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Jason Bonarrigo Explains The Evolution of the Mortgage Process
Stepping back through the years, the process of obtaining a mortgage used to be heavily laden with paperwork and meetings. First, a prospective home buyer walked into a bank or lending institution, met with a loan officer, and gave an overview of his or her financial picture. The loan officer responded with an overview of the application and approval process, some general guesswork about what the borrower might be able to afford in terms of a loan amount, and perhaps a suggestion or two about the types of mortgage loans for which the buyer might qualify. This was followed by the filing of a paper loan application. And then the pursuit of documents ensued.
Borrowers who had no experience or idea of what to expect at their first loan meeting likely walked into the bank without any paperwork to support an application. And so began a lengthy paper chase in order to provide all the financial documentation necessary to accompany the application. This may have meant multiple visits with the loan officer in the pre-digital era in which everything was submitted on paper rather than electronically. The loan officer aggregated all of these documents, ran a credit check of the buyer, and turned all the necessary information over to the institution’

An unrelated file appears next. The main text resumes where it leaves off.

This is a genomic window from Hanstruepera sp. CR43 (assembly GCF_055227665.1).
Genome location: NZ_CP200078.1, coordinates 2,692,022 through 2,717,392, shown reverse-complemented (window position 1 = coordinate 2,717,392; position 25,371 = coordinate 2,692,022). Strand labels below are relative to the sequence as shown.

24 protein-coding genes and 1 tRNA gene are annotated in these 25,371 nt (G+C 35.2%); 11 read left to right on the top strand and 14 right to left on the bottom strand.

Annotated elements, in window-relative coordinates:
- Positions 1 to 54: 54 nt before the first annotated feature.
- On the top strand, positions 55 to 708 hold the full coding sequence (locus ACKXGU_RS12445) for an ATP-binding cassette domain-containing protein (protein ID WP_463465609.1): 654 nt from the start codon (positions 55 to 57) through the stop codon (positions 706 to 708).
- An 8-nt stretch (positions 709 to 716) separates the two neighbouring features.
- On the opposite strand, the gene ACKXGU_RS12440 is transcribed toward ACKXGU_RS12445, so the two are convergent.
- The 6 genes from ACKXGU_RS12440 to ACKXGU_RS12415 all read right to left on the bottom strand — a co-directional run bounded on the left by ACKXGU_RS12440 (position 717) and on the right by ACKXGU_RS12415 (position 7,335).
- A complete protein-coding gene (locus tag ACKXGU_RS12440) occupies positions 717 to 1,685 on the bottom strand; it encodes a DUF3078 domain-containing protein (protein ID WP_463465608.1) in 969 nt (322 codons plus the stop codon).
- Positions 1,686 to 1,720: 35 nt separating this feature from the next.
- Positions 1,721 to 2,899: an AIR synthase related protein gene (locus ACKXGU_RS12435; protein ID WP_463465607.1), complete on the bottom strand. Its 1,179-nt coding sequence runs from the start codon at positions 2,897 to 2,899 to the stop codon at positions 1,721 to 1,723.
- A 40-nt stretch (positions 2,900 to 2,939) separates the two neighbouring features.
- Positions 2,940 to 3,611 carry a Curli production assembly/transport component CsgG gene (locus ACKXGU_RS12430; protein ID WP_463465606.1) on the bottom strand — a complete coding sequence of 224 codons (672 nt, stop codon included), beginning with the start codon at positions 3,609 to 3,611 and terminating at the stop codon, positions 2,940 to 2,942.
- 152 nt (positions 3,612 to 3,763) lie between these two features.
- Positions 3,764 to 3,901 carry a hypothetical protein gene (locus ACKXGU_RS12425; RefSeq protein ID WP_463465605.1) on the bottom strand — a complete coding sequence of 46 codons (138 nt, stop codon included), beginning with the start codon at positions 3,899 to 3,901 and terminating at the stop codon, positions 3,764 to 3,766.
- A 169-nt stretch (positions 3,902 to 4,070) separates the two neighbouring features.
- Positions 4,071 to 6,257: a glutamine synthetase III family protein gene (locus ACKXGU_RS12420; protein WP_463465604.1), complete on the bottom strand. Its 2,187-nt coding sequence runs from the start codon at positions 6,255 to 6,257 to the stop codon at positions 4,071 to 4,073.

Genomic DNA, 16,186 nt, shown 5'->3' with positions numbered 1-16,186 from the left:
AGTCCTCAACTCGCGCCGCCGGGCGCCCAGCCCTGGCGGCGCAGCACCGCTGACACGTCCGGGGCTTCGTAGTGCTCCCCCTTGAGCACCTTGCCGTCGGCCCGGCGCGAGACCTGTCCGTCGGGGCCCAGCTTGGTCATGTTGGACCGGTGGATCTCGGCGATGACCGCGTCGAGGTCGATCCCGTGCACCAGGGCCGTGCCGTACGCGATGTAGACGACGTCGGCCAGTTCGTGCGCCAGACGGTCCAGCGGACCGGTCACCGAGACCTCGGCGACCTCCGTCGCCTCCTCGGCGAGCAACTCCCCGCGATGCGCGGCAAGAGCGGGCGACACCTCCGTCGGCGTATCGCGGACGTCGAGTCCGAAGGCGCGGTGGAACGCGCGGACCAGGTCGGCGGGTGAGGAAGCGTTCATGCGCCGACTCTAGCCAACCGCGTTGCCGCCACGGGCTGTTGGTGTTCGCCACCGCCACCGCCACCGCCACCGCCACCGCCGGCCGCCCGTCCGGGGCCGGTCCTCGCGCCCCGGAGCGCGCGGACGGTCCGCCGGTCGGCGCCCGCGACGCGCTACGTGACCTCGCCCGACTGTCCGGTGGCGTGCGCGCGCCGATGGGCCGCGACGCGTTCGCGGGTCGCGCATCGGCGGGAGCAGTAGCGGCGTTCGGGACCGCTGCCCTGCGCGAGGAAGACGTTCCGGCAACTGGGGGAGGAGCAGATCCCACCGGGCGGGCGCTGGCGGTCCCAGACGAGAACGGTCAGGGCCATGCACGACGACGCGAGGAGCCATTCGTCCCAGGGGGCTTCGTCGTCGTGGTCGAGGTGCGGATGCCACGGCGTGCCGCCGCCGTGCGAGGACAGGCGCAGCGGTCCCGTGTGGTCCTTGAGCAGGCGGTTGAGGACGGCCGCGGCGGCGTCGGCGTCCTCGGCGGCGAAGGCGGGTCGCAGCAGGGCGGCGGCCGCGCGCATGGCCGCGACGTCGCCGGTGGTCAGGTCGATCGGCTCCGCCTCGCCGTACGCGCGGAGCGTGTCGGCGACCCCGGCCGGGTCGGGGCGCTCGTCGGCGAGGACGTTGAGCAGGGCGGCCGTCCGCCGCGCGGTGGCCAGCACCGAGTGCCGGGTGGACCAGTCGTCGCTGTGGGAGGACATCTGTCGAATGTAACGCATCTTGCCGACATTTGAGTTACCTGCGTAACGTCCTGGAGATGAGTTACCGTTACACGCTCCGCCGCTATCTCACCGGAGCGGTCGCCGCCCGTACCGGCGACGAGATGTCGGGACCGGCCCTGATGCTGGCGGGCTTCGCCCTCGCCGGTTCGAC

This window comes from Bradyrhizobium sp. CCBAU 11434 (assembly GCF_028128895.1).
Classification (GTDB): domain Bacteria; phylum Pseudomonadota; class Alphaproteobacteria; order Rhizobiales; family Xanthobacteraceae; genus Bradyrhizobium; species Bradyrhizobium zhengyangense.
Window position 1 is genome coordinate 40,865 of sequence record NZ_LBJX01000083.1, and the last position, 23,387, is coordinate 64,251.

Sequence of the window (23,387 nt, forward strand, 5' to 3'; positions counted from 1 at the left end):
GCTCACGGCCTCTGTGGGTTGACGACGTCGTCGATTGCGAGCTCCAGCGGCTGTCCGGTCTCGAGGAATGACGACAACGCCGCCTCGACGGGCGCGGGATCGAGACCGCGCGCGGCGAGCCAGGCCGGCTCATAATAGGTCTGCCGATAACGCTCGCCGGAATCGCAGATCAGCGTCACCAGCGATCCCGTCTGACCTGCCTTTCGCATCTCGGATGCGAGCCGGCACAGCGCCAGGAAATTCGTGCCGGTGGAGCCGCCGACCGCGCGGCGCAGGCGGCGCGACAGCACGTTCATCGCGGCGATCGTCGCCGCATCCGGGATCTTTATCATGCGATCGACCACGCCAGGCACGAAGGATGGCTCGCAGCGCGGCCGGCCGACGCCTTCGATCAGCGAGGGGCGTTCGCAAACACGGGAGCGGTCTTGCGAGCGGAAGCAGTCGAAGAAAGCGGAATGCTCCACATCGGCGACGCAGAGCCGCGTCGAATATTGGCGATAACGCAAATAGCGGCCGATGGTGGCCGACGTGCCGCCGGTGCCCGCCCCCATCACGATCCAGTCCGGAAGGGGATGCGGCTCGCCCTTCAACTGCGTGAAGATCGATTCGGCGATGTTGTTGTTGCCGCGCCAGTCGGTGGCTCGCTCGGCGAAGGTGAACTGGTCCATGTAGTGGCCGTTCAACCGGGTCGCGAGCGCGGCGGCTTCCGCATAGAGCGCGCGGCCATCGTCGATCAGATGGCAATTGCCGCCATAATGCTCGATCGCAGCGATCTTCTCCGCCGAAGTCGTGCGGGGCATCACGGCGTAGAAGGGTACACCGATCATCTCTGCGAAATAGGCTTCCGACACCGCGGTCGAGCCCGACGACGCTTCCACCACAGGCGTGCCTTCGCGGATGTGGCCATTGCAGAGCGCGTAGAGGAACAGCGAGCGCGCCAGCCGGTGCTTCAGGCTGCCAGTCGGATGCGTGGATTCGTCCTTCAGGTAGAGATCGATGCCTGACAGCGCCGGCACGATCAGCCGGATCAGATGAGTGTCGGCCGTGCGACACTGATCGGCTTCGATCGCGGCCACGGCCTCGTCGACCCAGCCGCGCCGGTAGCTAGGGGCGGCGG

While the financial information necessary to obtain a mortgage remains largely the same as in the past, technology has streamlined the entire process. Obtaining a loan pre-approval is easier than ever. Online loan calculators and preliminary rate quotes are ubiquitous and many times, the mortgage application itself can be filled out and submitted online. Proof of employment and other types of financial verifications can often be carried out via phone and loan officers are instantly accessible by phone and email when borrowers have questions or wish to find out where they stand in the approval process. In short, there is much more transparency for the borrower.
Technology has also streamlined the mortgage process for lenders, who now spend less money on couriers, document delivery, and burdensome paperwork and can therefore offer lower rates. The decrease in paperwork also allows lenders to concentrate on their clients’ concerns and questions rather than slogging through unwieldy files of hard copies that used to accompany each mortgage application.
Sure, the mortgage process still requires borrowers to provide a lot of financial and clerical information – but it is now much more efficient than it was in the past. It’s easier than ever to navigate the loan process and head down the path to home ownership. You can start right now with the click of a button!
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